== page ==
Every element of a website can have a subconscious effect on visitors. Dotting every I and crossing every T becomes an understatement for UI/UX designers when something as seemingly insignificant as the placement of a dollar sign affects buying behavior. If a dollar sign can have a big influence on sales, imagine how important color choice can be.

Because color can have such a weighty effect on purchasing habits, designers put a lot of stock into their choices, far beyond a company’s logo or corporate colors. Not only do they take into consideration the emotions that some colors can evoke, they must also consider where those colors are used, what colors they’re paired with and how they have been most successful in the past.

Common, positive associations with specific colors: 

Red: Passion, energy, love
Orange: Enthusiasm, creativity, adventure, value
Yellow: Happiness, hope, youthfulness
Green: Wealth, eco-friendly, growth
Blue: Trust, stability, wisdom
Purple: Power, luxury, nostalgia

Common, negative associations attributed to the same colors:

Red: Anger, lust, urgency
Orange: Aggression, pride, flamboyance
Yellow: Cowardice, deceit, anxiety
Green: Envy, greed, inexperience
Blue: Sadness, rigidity, predictability
Purple: Arrogance, impracticality, immaturity  

Use of color in marketing and merchandising:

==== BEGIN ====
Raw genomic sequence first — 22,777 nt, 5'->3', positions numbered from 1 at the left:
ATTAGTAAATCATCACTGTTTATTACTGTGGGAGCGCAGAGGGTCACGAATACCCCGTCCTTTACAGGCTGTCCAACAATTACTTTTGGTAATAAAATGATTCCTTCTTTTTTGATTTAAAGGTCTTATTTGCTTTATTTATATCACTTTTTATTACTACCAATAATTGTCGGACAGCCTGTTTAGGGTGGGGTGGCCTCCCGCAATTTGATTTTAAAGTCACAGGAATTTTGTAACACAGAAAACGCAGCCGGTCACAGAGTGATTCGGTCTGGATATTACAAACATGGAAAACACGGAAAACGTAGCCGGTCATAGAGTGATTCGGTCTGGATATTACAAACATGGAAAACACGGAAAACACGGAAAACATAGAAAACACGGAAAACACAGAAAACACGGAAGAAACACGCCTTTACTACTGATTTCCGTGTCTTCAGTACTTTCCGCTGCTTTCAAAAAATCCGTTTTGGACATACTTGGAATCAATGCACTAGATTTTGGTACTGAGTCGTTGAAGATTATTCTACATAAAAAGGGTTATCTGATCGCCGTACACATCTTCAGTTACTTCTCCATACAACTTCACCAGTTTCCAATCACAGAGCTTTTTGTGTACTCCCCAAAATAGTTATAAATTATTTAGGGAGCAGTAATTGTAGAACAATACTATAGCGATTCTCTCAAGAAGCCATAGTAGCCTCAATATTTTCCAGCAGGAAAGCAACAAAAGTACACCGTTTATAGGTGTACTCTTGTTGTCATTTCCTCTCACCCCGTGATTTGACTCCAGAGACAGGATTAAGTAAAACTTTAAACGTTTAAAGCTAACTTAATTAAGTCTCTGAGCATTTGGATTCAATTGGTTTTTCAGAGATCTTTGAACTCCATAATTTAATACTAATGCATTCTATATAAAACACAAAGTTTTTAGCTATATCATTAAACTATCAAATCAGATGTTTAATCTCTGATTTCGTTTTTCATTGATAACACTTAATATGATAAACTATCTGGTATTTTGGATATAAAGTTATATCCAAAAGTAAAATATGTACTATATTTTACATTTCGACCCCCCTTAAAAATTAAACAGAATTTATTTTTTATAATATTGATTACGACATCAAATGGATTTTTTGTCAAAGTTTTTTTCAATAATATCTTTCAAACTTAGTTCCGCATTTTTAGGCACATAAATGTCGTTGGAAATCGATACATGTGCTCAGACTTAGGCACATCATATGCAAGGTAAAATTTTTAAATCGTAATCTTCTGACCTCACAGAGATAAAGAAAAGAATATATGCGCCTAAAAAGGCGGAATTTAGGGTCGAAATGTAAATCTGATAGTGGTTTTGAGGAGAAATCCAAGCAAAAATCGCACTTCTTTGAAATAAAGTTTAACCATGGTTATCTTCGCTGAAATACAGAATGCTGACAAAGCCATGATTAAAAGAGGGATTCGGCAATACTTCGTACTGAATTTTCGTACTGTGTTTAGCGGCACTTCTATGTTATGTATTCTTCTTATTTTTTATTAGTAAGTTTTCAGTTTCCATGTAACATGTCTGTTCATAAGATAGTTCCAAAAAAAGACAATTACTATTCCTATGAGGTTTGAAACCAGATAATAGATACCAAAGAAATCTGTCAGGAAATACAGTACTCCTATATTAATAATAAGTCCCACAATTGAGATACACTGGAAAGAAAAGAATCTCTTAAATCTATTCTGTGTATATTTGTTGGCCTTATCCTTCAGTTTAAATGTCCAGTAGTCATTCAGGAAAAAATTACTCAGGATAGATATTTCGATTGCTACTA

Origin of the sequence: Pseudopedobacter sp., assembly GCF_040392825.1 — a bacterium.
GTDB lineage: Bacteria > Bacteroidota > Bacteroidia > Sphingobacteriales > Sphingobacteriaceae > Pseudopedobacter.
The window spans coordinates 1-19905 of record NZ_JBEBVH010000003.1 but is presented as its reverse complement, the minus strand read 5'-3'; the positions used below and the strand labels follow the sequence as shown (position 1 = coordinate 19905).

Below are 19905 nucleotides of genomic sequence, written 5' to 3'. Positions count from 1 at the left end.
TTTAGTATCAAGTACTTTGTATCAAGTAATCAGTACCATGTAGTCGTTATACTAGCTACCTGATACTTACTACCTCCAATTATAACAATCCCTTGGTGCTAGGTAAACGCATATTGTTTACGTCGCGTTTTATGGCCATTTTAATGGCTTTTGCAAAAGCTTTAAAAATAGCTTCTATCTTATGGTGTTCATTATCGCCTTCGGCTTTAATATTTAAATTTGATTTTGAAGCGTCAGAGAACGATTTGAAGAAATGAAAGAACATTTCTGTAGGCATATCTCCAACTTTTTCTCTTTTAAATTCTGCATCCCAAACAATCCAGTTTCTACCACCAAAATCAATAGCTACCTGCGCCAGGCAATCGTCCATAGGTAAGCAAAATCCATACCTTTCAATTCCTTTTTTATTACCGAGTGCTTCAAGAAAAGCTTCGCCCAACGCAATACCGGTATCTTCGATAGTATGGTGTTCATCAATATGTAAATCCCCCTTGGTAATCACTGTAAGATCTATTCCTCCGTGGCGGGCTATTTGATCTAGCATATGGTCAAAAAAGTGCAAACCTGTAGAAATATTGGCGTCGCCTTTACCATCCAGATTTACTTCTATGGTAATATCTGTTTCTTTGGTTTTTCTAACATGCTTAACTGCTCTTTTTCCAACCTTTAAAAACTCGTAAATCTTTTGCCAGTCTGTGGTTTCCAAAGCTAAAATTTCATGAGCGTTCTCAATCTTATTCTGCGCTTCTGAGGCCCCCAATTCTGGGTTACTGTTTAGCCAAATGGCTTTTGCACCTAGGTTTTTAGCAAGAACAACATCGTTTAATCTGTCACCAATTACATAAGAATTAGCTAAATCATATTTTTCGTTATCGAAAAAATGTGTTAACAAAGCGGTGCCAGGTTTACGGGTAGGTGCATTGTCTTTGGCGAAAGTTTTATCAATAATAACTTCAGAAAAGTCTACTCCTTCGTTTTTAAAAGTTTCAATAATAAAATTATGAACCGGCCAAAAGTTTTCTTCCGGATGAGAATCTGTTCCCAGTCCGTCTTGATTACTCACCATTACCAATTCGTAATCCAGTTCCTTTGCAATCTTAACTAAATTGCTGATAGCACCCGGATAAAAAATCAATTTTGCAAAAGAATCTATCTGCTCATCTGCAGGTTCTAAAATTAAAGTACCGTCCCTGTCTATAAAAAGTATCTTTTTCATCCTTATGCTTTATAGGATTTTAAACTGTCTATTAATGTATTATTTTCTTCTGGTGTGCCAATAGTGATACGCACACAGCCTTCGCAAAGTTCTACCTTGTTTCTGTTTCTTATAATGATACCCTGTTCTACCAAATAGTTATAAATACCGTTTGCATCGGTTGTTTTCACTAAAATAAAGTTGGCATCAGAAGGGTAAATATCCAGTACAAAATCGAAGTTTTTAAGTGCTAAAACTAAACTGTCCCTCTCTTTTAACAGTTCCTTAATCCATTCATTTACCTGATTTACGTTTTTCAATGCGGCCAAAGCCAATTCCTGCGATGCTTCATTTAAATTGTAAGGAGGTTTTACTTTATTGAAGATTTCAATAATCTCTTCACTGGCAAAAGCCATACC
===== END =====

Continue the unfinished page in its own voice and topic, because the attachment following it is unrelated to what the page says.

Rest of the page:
Red: Sale or clearance items.
Orange: Calls to action.
Yellow: Gender-neutral items and attention grabbers.
Green: New (fresh) items.
Blue: Service provider offerings and “clean” items like water or high-end vodka, for example.
Purple: Luxury items.

Marketing stats on colors:

  • Patrons are 15 percent more likely to return to stores with blue color schemes than to those with orange color schemes, according to a 2003 study published in the Journal of Business Research.
  • In the study titled “Impact of Color in Marketing,” up to 90 percent of snap judgments made about products can be based on color alone (depending on the product).
  • About 85 percent of shoppers place color as a primary reason for buying a particular item, according to an infographic produced by KissMetrics.com.
  • Colors increase brand recognition by 80 percent, according to an infographic produced by KissMetrics.com.
  • Approximately 40 percent of people worldwide picked blue as their favorite color in a study conducted by Cheskin, MSI-ITM and CMCD/Visual Symbols Library.

Choosing a color palette for a new website or a pre-existing website is no small task. Instead of taking on the project alone, most companies will employ a professional designer to help them make good choices. The No. 1 rule of thumb is to be consistent with the use of those colors. Second in line in importance is understanding how well your customers relate to your current use of colors.

According to Smashing Magazine, even small businesses could take a step backward if significant branding changes are made during the redesign process. Although there may be times and reasons to go ahead with a re-branding attempt, the impact should be considered and the pros and cons weighed.

To set up a UI/UX workshop for your brand, click on the button below. In addition to creating an effective roadmap toward positive user experiences, the private sessions can also include opportunities to discuss color considerations.